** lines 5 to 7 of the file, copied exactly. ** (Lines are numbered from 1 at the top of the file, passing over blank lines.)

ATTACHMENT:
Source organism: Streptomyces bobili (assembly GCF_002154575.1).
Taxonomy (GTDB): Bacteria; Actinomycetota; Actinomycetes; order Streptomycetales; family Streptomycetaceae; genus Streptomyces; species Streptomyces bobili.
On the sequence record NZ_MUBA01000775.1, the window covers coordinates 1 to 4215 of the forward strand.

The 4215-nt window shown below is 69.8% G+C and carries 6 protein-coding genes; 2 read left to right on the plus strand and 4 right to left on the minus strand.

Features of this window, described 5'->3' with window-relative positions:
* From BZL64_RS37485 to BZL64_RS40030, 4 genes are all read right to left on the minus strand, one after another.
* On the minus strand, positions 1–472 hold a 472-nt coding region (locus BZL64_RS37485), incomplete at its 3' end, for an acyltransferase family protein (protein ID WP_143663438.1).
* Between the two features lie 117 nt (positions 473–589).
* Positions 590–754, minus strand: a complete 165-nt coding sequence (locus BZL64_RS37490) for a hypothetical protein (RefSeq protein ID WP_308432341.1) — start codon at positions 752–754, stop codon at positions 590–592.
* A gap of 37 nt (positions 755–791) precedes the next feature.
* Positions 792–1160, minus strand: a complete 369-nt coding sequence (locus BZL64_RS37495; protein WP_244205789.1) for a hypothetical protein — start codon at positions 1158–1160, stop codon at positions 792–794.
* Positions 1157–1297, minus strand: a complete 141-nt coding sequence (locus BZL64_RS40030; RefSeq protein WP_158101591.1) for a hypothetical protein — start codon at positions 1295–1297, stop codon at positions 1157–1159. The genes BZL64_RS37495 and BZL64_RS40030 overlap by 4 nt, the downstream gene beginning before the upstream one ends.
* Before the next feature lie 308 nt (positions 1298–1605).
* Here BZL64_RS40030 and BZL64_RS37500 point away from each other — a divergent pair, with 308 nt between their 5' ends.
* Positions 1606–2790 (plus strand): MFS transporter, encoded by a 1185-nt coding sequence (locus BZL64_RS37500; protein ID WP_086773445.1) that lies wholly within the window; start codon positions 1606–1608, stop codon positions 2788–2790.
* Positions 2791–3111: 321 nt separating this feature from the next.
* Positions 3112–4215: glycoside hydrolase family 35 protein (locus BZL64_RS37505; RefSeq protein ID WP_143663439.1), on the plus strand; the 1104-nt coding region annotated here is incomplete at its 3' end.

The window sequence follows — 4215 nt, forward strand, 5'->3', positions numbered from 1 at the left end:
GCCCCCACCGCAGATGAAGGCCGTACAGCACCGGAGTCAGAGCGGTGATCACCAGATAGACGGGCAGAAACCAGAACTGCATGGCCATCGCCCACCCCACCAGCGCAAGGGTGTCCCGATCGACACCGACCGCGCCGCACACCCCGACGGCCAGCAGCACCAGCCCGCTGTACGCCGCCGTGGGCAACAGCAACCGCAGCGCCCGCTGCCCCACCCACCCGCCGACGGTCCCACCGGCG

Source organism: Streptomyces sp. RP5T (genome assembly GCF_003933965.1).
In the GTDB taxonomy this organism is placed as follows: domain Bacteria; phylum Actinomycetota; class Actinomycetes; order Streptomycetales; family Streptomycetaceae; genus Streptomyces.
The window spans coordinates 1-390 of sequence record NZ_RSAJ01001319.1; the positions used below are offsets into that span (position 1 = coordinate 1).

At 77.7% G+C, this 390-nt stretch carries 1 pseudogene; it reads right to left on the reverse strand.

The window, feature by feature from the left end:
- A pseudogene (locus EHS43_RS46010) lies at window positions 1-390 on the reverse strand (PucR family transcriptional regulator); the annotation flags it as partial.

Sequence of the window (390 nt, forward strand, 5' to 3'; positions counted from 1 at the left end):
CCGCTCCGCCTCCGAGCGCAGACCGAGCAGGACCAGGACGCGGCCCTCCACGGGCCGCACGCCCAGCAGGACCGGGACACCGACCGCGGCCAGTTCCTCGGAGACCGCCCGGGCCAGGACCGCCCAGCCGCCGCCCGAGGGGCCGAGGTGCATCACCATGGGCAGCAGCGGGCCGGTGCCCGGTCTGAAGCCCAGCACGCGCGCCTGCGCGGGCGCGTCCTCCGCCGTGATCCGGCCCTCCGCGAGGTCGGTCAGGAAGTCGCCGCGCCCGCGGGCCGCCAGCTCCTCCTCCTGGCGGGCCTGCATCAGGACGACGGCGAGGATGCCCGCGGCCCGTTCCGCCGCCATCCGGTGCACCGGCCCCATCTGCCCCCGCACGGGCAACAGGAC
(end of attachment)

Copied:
Features of this window, described 5'->3' with window-relative positions:
* From BZL64_RS37485 to BZL64_RS40030, 4 genes are all read right to left on the minus strand, one after another.
* On the minus strand, positions 1–472 hold a 472-nt coding region (locus BZL64_RS37485), incomplete at its 3' end, for an acyltransferase family protein (protein ID WP_143663438.1).